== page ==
John Currey

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John Currey
John Currey.jpg
8th Chief Justice of California
In office
1866–1868
Preceded by Silas Sanderson
Succeeded by Lorenzo Sawyer
Personal details
Born October 4, 1814
Westchester County, New York
Died December 18, 1912(1912-12-18) (aged 98)
Dixon, California
Political party Democratic

John Moore Currey (October 4, 1814 – December 18, 1912) was the eighth Chief Justice of California, and candidate for Governor of California in 1859.

Born in Westchester County, New York in 1814, John Currey died in Dixon, California in 1912. He attended Wesleyan University in Middletown, Connecticut (class of 1842).[1][2][3][4]

He came to California in 1849, eventually settling down in Benicia, Solano County, California where he established a successful law practice. Among his clients was Juan Manuel Vaca, owner of a large tract of land, a Mexican land grant near the present-day city that bears his name: Vacaville, California.

In 1850 and 1852, Millard Fillmore nominated him to be a district court judge in California, but both nominations were unsuccessful; the Senate voted to reject the first nomination and took no action on the second.[5]

In 1859 the Anti-Lecompton Democratic Party selected Currey as their candidate for Governor of California. The rival faction at the time Lecompton Democrats chose Milton Latham as their candidate. The Republican Party ran its first California gubernatorial candidate in 1859, businessman and railroad tycoon, and later Governor Leland Stanford.

Despite the Democratic party split in California in the 1850s and the surge of new Republican Party's candidate in the campaign, Latham won the election garnering sixty percent of the vote.

Despite being defeated in his run for Governor, Currey would find other promising opportunities for office. In 1863 several vacancies on the Supreme Court opened the door those aspiring to serve on the state's highest court. The departed justices included the sixth Chief Justice Stephen Johnson Field who was appointed by President Abraham Lincoln to the U.S. Supreme Court (becoming the first Californian serve on the high court).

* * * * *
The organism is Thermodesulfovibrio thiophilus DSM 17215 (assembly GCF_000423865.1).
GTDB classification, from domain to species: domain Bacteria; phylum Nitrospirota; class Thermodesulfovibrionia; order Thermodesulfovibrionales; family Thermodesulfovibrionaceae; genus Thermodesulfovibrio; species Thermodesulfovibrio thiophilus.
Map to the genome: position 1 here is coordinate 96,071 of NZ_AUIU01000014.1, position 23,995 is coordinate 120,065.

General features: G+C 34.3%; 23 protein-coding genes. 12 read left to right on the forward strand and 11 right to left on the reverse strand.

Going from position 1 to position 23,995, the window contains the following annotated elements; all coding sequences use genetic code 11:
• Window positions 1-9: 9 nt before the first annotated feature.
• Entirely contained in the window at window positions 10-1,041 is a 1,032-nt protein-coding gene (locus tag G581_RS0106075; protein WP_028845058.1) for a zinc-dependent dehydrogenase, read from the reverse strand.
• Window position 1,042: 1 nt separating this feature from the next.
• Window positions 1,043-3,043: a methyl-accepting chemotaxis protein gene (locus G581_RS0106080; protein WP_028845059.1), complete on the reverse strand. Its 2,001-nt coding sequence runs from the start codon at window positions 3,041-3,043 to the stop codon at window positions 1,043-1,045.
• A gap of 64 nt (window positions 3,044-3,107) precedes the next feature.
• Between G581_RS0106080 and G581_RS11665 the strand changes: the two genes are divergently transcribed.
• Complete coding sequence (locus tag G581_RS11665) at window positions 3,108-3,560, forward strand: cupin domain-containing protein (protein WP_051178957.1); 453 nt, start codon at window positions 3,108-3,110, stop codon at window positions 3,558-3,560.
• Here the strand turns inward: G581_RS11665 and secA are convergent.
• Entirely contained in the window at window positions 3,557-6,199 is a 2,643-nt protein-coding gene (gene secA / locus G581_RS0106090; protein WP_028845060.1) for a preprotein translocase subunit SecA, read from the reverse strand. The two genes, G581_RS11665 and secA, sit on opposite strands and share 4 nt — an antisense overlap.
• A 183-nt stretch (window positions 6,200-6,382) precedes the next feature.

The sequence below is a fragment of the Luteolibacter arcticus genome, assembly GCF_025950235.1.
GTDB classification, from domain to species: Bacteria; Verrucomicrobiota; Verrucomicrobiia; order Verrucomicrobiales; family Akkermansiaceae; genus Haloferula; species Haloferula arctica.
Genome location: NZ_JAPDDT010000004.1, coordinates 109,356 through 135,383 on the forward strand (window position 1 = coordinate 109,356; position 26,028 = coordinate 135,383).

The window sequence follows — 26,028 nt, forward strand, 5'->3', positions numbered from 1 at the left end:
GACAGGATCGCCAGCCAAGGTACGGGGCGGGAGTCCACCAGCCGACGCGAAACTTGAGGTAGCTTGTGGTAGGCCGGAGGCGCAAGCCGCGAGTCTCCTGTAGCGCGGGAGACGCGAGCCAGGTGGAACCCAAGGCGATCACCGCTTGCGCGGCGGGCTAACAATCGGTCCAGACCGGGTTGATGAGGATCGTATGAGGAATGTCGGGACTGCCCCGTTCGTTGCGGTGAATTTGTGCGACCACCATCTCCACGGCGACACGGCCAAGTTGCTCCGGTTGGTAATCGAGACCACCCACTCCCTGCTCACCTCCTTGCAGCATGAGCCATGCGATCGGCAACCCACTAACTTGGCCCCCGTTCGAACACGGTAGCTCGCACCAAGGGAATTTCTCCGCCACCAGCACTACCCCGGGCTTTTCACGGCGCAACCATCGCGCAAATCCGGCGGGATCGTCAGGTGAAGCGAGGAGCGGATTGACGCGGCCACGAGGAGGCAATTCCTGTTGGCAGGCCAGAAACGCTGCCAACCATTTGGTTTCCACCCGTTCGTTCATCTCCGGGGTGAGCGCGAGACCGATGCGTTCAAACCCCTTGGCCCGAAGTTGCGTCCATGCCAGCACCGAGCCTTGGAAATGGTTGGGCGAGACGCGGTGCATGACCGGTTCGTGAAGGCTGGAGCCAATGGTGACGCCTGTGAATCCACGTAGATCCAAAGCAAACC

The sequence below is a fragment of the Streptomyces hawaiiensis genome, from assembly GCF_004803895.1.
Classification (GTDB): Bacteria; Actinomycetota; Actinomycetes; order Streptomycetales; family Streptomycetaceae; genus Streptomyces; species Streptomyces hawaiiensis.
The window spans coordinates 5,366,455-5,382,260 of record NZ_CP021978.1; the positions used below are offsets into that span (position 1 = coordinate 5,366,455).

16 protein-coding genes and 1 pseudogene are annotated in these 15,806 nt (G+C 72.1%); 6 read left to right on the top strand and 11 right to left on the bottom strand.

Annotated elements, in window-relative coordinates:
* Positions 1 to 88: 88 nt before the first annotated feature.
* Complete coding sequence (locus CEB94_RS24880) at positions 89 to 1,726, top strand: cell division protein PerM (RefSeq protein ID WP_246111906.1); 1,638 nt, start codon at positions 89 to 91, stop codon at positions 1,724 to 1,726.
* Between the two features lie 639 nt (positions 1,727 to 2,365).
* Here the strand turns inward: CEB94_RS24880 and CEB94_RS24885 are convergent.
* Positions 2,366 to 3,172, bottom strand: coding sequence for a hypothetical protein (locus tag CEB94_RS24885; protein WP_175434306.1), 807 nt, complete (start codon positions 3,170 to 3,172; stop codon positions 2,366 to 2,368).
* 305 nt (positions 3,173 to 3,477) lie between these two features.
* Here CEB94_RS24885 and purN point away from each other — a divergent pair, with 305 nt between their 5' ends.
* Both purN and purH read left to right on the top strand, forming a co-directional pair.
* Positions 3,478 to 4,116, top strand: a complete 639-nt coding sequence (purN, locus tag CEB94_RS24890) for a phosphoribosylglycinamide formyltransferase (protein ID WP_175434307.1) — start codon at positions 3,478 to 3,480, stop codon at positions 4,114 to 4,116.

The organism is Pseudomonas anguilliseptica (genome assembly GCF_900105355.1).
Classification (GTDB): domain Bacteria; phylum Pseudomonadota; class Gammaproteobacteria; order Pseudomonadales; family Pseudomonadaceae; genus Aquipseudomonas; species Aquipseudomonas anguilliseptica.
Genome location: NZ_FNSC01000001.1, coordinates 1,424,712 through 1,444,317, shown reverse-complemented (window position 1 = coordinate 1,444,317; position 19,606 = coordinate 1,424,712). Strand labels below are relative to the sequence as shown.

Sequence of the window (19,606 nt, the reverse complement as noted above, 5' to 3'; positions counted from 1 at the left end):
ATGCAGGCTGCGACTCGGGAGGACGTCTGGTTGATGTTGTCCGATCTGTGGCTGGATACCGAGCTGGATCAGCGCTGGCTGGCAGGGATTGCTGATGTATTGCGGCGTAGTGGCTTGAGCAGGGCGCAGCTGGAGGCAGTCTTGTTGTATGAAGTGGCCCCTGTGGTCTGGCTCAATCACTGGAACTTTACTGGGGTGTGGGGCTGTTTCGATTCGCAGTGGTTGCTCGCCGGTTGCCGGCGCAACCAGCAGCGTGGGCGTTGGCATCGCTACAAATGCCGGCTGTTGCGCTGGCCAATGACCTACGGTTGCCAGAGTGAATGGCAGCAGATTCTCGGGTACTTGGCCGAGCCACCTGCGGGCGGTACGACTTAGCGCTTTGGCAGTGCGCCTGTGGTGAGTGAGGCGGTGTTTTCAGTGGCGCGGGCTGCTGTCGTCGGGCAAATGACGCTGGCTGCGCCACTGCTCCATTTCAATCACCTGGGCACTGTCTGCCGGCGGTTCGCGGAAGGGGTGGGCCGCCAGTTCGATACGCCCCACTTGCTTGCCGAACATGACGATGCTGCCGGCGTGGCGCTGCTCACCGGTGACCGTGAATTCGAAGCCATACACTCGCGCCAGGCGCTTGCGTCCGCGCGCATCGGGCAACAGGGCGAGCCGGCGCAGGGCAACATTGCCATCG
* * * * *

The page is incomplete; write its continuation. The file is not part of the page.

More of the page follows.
Running as a "union" party candidate at the height of the American Civil War, Currey was elected to the Supreme Court of California, taking his seat on the court in January 1864. At the time justices served two-year terms. After his first term as associate justice, Currey became Chief Justice in December, 1866. (He was defeated in his re-election bid, for the newly established ten-year term, by associate justice Augustus Rhodes and therefore succeeded as Chief Justice by Lorenzo Sawyer).

Having served four years on the court, two as chief justice, Currey resigned to his home in San Francisco. When the 1906 San Francisco earthquake and fire left him homeless he move to his estate north of Dixon, California in Solano County, in the Sacramento Valley.

There, with his sons, Montgomery Scott Currey and Robert Spencer Currey, he lived out his last years.

Legal offices
Preceded by
Silas Sanderson
Chief Justice of California
1866–1868
Succeeded by
Lorenzo Sawyer

References[edit]

  1. ^ Ward, George Kemp (1910). Andrew Warde and his descendants, 1597-1910: being a compilation of facts... A.T. De La Mare Publishing Company. p. 506. Retrieved 2011-11-12. 
  2. ^ Bancroft, Hubert Howe; Oak, Henry Lebbeus; Nemos, William; Victor, Frances Fuller (1890). "History of California Volume VII 1860-1890". The Works of Hubert Howe Bancroft Volume XXIV. The History Company. p. 235. Retrieved 2011-11-12. 
  3. ^ "Southern New York-Book 2 - part 116". American History and Genealogy Project (AHGP). Retrieved 2011-11-12. 
  4. ^ "Full text of "Alumni Record of Wesleyan University, Middletown, Conn"". Archive.org. Retrieved 2011-11-12. 
  5. ^ "Unsuccessful Nominations and Recess Appointments". Federal Judicial Center. Retrieved February 3, 2017.